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Publication numberUS3102363 A
Publication typeGrant
Publication dateSep 3, 1963
Filing dateJan 8, 1962
Priority dateJan 8, 1962
Publication numberUS 3102363 A, US 3102363A, US-A-3102363, US3102363 A, US3102363A
InventorsFerriot Joseph V
Original AssigneeAuburn Rubber Co Inc
Export CitationBiBTeX, EndNote, RefMan
External Links: USPTO, USPTO Assignment, Espacenet
Electric robot toy
US 3102363 A
Abstract  available in
Images(1)
Previous page
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Claims  available in
Description  (OCR text may contain errors)

Sept. 3, 1963 J- v. FERRIIOT 3,102,363

ELECTRIC ROBOT TOY Filed Jan. 8, 1962 INVENTOR. 2 JOSEPH V. FERRlOT ATTYS.

United States Patent New Mexico Filed Jan. 8, 1%2, Ser. No. 164,870 7 Claims. (Cl. 46-244) The present invention relates to toy cars, especially to a robot or automatically driven car which is adapted to steer an eccentric course, and to reverse its direction of movement when it strikes an object.

There have been various types of electrically driven toy cars provided heretofore, and it is important that these cars be of a relatively sturdy construction, that they have a satisfactory service life, and that they provide entertainment when in use.

It also is very desirable that toys be relatively inexpensive, and if the purchaser of the toy can be required to do some of the assembly of the car, the child learns something about the toy and its structure, and also benefits by being able to purchase the unassembled toy at a lower price.

The general object of the present invention is to provide a novel and improved toy car, which car is electrically propelled and is characterized by the controllable steering path of movement of the car, and by the automatic reversing of the drive of the car when it strikes an article.

Another object of the invention is to provide a removable simulated driver for the toy car and where the driver functions as a stop means to permit the car motor to be stopped whereas otherwise the car motor will normally be continuously driven in either a forward or a reverse direction as long as power is supplied thereto.

Another object of the invention is to provide a toy car which is rnade from a minimum of parts than can rela tively easily be assembled by a child, and where a cam disc is provided to control the steering action of the car.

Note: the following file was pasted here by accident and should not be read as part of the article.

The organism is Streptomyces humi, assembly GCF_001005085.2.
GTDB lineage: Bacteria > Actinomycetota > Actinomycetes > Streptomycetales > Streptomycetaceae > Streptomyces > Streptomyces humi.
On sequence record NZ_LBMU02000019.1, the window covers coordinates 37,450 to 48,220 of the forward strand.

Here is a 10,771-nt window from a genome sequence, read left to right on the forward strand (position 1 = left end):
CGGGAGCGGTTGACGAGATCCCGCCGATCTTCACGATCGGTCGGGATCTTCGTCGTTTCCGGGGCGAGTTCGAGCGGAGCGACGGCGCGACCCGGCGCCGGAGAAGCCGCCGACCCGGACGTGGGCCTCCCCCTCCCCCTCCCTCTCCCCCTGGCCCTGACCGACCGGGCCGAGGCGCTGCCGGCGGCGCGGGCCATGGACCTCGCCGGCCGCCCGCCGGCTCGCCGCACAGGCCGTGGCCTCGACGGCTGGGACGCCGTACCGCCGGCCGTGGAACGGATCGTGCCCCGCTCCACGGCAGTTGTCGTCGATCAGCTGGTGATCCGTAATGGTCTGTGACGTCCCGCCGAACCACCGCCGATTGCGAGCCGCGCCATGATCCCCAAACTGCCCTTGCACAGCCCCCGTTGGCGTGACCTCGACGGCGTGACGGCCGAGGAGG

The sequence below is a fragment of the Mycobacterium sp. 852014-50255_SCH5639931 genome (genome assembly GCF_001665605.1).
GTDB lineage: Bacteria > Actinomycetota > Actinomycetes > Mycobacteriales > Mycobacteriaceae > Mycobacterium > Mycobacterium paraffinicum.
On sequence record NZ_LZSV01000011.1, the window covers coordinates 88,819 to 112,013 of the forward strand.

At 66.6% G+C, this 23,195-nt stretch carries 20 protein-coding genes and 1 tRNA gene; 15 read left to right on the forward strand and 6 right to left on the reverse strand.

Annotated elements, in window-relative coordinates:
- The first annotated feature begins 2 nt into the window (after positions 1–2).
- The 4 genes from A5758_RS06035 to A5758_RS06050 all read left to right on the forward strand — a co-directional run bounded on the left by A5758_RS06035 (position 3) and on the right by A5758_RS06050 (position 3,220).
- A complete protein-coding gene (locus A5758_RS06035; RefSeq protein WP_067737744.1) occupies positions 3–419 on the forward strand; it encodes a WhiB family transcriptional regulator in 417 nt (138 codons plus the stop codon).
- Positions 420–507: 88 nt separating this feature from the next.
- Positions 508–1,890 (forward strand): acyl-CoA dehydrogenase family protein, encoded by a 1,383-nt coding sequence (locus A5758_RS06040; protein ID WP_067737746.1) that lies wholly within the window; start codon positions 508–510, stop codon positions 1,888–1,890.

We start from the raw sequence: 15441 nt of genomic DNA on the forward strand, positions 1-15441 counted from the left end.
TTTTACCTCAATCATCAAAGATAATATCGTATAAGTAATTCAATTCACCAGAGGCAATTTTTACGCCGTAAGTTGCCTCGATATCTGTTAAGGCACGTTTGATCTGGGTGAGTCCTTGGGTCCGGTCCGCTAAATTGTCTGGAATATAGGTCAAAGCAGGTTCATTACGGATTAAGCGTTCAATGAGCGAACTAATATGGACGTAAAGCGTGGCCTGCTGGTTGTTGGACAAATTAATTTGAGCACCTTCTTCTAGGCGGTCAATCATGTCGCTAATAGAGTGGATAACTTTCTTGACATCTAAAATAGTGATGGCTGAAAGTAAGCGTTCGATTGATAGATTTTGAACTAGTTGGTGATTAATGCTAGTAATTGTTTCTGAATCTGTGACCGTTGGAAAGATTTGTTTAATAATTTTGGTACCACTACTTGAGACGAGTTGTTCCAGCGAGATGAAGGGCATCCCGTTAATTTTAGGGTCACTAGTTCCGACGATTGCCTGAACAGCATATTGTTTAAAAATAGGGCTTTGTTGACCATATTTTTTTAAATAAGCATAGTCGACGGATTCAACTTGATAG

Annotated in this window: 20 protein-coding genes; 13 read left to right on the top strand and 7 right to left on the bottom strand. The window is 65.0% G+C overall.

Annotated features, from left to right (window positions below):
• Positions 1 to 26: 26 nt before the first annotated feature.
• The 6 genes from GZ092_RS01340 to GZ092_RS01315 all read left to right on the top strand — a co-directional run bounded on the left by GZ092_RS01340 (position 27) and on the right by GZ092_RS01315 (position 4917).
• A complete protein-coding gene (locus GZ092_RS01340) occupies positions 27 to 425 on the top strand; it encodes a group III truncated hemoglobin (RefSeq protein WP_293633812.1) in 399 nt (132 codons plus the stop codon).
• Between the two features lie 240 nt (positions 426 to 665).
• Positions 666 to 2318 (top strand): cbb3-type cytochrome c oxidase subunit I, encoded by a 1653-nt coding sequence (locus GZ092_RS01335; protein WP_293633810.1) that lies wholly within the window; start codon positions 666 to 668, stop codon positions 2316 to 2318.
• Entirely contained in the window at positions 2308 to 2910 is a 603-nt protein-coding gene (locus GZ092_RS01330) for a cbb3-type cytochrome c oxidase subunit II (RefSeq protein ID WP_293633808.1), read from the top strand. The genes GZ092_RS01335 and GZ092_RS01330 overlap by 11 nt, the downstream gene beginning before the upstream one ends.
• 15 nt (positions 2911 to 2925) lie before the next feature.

Yet another object of the invention is to use a lot of corresponding pins or parts, and a unitary type hinged plastic unit for steering action in a toy car.

The foregoing and other objects and advantages of the present invention will be made more apparent as the speciiication proceeds.

Attention now is particularly directed to the accompanying drawings wherein:

FIG. 1 is a side elevation of a toy car embodying the principles of the invention, with portions of the car re moved and other parts shown in vertical section;

FIG. 2 is a bottom plan view of the toy car of FIG. 1;

FIG. 3 is a bottom plan view of the toy car of FIG. 1 with a number of parts thereon removed and with the battery box and its movement being indicated; and

FIG. 4 is a fragmentary vertical section taken on line 4--4 of MG. 2.

Broadly speaking, the present invention relates to an automatically controlled ear comprising a car frame, wheels journalled on the car frame, an electric motor carried by the car frame and operatively engaging at least a wheel to propel the car, relatively heavy battery means slidably carried by the car frame and having only movement along the longitudinal axis thereof, motion limiting means operatively engaging the battery means to limit its movement in both directions but being variable to limit such movement in only one direction, and contact and circuit means operatively engaging the electric motor and battery means to connect them for drive of the electric motor in forward or reverse directions only when the battery means is at one of its two motion limited positions.

With particular attention to the details of the structures shown in the drawings, a car or vehicle 1 embodying the principles of the invention is shown. Such car includes a vehicle body and frame, or a car frame 2 therein that can be made from any suitable material, such as plastic or metal, as desired. The car frame 2 provides a plurality of brackets 3, 3 adjacent the rear portion thereof in which a suitable axle 4 can be journalled to position a pair of Wheels 5 on the car. Front wheels 6, 6 are positioned in a difierent manner for steering action and to this end they are supported on stub shafts '7 formed as an integral unit with a tie bar 8. This tie bar 8 includes axially extending sections 9 and 10 that are pivotally connected to the re mainder of the tie bar assembly and which have vertical holes 11 extending therethrough so that the sections 9 and I10 can seat on shoulders 11a on support posts 12 usually integral with the car frame 2;. Pins 13 extend through the holes 11 and engage the posts 12 to secure the tie bar and wheel assembly to the car frame 2 by frictional engagement of the headed pins 13 with the holes 11 and holes 13a provided in the posts 12.